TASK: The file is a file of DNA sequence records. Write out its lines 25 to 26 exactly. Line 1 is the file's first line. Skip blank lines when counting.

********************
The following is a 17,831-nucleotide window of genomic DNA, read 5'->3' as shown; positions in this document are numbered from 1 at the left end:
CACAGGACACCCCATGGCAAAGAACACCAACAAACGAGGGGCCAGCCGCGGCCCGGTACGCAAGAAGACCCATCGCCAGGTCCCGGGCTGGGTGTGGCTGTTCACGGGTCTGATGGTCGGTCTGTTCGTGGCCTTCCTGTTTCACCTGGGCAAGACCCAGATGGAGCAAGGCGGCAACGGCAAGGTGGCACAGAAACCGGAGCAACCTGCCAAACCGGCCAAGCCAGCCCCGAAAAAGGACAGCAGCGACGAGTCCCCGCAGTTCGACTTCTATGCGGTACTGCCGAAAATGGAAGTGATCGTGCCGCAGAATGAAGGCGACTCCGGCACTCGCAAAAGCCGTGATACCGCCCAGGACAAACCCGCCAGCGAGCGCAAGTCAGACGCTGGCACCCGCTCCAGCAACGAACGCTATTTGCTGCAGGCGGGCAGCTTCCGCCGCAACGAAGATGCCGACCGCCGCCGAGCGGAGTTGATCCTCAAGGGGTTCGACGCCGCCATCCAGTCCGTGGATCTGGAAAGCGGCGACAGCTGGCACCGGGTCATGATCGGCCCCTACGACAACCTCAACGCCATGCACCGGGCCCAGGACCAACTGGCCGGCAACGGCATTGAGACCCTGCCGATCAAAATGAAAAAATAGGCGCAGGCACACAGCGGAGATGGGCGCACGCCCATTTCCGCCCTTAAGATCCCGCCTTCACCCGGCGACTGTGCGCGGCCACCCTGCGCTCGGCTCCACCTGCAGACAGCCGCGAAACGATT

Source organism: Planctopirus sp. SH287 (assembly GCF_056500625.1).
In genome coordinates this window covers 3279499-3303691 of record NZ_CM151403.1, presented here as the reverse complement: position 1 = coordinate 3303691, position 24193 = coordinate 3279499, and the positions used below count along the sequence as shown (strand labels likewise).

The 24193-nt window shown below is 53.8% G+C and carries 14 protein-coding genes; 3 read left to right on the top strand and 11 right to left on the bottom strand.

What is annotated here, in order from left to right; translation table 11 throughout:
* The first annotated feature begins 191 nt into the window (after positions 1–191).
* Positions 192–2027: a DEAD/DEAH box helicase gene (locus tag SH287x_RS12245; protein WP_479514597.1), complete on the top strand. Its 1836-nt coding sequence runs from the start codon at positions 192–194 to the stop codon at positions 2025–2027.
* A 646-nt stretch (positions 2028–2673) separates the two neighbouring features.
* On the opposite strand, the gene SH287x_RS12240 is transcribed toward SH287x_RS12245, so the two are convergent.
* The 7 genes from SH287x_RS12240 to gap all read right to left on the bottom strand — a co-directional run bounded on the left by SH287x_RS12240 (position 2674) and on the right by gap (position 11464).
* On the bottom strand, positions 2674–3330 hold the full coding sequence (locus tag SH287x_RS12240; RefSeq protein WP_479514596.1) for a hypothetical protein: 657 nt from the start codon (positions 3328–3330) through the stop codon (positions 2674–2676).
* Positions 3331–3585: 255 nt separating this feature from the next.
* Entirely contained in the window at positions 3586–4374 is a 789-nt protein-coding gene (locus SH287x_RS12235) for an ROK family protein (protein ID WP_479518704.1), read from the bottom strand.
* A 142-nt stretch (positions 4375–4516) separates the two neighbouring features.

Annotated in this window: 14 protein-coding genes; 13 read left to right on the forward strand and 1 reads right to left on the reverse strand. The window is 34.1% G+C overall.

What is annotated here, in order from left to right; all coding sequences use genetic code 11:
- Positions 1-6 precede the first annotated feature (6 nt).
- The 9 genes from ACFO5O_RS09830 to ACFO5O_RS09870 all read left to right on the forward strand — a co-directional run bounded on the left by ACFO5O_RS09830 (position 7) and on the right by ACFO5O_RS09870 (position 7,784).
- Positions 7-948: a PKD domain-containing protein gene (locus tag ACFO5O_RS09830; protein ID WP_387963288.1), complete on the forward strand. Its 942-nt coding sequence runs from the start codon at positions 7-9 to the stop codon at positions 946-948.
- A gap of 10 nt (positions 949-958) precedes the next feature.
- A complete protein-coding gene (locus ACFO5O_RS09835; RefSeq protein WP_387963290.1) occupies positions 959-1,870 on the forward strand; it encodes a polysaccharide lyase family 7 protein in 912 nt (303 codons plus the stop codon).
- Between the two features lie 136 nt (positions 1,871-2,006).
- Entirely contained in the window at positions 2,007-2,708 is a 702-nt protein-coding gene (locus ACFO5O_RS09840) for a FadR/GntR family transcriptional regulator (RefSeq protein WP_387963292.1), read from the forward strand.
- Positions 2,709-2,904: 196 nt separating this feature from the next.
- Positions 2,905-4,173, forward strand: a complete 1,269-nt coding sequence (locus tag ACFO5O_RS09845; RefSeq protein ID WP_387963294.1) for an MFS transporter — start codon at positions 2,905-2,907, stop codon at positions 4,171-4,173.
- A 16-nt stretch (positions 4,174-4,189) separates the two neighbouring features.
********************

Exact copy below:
- Positions 2,709-2,904: 196 nt separating this feature from the next.
- Positions 2,905-4,173, forward strand: a complete 1,269-nt coding sequence (locus tag ACFO5O_RS09845; RefSeq protein ID WP_387963294.1) for an MFS transporter — start codon at positions 2,905-2,907, stop codon at positions 4,171-4,173.